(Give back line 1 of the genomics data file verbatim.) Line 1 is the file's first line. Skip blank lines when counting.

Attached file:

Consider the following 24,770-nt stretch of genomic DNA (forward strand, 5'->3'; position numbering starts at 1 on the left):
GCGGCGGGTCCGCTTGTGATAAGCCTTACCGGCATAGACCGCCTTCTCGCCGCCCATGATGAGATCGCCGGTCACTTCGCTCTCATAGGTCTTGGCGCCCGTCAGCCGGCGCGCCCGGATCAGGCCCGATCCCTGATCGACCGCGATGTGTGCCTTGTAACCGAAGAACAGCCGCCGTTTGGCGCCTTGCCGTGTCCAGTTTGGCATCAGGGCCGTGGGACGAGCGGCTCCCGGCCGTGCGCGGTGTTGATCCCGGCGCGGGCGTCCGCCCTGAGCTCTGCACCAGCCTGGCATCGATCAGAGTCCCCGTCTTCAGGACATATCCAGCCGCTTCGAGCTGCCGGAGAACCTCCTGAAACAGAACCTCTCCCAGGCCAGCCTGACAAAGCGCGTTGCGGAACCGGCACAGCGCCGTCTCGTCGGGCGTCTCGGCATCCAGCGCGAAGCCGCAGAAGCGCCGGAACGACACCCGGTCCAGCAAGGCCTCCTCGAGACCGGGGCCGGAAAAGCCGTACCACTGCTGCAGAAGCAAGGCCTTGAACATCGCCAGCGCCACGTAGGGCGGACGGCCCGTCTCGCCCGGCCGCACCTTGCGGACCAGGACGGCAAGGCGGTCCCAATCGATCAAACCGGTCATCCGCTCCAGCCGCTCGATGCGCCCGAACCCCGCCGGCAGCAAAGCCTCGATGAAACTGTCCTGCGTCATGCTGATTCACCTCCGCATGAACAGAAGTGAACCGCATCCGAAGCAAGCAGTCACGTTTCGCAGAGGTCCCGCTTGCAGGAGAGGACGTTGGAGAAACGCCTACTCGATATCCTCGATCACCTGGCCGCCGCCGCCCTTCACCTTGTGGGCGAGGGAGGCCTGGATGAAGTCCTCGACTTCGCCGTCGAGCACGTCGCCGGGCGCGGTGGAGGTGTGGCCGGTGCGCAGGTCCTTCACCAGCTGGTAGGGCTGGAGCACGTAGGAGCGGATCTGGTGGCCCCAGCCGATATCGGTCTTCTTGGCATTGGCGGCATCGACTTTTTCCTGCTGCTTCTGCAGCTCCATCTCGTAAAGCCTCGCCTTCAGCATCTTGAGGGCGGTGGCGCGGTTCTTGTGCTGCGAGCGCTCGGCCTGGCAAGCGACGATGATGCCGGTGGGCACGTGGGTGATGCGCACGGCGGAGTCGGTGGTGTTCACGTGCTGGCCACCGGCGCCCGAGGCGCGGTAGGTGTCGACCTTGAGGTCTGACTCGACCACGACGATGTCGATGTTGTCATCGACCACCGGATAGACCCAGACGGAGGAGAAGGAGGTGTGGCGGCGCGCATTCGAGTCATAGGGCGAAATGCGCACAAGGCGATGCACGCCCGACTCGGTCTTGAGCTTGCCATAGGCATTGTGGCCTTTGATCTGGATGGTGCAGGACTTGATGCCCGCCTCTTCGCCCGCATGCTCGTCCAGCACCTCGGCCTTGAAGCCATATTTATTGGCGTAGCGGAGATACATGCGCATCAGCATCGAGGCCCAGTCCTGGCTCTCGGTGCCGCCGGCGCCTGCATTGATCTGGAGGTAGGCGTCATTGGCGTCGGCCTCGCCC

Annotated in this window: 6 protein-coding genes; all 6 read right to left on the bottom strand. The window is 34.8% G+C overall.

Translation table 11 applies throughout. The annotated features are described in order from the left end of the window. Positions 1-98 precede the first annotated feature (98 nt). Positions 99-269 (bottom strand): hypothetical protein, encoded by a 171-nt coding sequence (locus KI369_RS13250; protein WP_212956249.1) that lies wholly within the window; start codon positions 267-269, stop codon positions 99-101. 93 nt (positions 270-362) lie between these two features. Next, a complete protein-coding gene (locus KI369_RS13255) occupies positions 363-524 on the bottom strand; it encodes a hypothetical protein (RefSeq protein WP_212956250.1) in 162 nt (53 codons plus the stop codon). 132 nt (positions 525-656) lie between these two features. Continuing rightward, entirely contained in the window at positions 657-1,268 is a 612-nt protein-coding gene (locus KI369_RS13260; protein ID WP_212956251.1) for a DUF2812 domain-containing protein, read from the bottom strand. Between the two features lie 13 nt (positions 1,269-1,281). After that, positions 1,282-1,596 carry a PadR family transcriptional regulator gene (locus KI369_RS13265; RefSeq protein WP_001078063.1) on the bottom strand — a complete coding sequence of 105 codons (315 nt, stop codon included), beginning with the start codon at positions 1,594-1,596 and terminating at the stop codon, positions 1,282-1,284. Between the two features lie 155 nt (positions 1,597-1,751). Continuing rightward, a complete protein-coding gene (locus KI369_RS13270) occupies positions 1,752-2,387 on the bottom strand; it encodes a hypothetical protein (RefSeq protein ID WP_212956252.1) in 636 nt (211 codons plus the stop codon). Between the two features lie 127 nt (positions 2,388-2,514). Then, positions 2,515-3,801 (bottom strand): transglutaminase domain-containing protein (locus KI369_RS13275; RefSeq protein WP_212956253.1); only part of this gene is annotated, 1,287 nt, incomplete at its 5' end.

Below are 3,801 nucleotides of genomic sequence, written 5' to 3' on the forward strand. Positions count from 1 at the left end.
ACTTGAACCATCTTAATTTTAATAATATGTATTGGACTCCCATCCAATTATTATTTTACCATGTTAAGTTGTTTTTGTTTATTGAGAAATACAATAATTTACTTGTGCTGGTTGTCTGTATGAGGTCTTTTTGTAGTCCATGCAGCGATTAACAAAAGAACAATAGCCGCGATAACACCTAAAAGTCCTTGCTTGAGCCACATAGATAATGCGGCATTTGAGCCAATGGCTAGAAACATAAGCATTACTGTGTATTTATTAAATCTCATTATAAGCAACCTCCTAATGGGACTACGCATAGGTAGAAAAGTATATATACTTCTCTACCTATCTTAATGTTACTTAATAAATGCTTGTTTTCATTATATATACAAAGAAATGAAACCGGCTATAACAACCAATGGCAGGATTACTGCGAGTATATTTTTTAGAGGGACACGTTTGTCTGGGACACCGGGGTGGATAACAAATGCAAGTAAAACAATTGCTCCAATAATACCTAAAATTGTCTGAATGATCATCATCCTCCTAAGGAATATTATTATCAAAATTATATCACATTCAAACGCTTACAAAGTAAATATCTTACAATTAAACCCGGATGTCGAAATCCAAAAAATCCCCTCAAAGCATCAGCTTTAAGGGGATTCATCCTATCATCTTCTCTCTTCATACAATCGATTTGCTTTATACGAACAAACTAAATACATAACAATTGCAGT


Consider the following 24,770-nt stretch of genomic DNA (forward strand, 5'->3'; position numbering starts at 1 on the left):